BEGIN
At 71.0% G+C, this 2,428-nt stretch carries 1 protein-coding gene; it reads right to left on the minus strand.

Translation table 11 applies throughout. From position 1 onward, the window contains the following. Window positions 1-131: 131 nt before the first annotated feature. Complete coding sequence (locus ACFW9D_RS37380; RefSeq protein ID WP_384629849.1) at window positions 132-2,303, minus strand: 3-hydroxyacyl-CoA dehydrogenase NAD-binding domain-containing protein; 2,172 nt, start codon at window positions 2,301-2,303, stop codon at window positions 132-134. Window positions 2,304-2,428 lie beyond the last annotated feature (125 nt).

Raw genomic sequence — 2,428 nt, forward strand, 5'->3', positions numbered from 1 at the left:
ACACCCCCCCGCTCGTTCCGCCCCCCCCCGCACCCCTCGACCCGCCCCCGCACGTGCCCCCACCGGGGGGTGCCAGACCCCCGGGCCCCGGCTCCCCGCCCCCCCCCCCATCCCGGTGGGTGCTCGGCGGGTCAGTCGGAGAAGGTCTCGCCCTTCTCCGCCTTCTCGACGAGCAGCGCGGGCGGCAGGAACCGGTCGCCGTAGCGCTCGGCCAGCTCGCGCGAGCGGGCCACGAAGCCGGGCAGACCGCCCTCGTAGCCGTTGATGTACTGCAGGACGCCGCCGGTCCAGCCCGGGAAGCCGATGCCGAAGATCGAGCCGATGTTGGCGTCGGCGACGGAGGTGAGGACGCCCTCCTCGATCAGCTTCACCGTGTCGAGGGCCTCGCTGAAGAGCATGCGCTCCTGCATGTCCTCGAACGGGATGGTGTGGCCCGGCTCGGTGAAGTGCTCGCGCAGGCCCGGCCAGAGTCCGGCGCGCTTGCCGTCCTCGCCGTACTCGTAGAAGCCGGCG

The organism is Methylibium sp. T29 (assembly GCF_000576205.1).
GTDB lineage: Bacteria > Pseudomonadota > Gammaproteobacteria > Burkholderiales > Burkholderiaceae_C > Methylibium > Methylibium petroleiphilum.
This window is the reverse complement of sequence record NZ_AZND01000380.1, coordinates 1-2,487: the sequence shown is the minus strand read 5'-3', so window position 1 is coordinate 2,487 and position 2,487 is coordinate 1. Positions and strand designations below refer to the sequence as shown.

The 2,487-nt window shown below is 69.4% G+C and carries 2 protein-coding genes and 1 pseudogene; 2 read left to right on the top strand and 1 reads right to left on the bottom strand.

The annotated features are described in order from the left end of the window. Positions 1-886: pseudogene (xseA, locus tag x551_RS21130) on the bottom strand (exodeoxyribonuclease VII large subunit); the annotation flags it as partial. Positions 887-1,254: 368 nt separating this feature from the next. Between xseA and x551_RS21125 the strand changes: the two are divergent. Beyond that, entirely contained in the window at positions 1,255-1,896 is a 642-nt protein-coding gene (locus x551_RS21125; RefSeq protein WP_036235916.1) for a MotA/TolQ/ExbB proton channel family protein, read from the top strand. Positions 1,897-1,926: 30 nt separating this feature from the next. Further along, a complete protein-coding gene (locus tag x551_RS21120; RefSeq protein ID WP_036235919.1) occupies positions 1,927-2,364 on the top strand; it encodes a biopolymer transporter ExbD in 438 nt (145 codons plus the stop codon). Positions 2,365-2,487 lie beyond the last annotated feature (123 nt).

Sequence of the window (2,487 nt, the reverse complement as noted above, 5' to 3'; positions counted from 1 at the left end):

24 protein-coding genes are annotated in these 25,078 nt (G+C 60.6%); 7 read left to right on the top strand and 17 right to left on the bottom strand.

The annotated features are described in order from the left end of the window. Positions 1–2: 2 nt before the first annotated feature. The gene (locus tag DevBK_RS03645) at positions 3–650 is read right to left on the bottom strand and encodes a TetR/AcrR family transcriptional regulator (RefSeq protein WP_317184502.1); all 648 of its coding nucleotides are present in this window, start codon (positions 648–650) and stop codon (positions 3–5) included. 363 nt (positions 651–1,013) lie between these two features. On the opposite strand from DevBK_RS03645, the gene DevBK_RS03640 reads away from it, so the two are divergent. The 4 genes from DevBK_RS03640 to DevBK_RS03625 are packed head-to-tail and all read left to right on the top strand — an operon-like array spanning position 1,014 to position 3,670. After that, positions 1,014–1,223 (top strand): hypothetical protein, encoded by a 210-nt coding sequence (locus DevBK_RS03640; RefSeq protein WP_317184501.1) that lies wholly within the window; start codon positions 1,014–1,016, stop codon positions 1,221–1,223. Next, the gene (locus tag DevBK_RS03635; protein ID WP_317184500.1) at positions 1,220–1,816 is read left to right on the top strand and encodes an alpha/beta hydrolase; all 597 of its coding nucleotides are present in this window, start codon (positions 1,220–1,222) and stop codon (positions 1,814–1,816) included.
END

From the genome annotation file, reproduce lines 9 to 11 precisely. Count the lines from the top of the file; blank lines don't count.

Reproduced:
The annotated features are described in order from the left end of the window. Positions 1-886: pseudogene (xseA, locus tag x551_RS21130) on the bottom strand (exodeoxyribonuclease VII large subunit); the annotation flags it as partial. Positions 887-1,254: 368 nt separating this feature from the next. Between xseA and x551_RS21125 the strand changes: the two are divergent. Beyond that, entirely contained in the window at positions 1,255-1,896 is a 642-nt protein-coding gene (locus x551_RS21125; RefSeq protein WP_036235916.1) for a MotA/TolQ/ExbB proton channel family protein, read from the top strand. Positions 1,897-1,926: 30 nt separating this feature from the next. Further along, a complete protein-coding gene (locus tag x551_RS21120; RefSeq protein ID WP_036235919.1) occupies positions 1,927-2,364 on the top strand; it encodes a biopolymer transporter ExbD in 438 nt (145 codons plus the stop codon). Positions 2,365-2,487 lie beyond the last annotated feature (123 nt).

Sequence of the window (2,487 nt, the reverse complement as noted above, 5' to 3'; positions counted from 1 at the left end):

24 protein-coding genes are annotated in these 25,078 nt (G+C 60.6%); 7 read left to right on the top strand and 17 right to left on the bottom strand.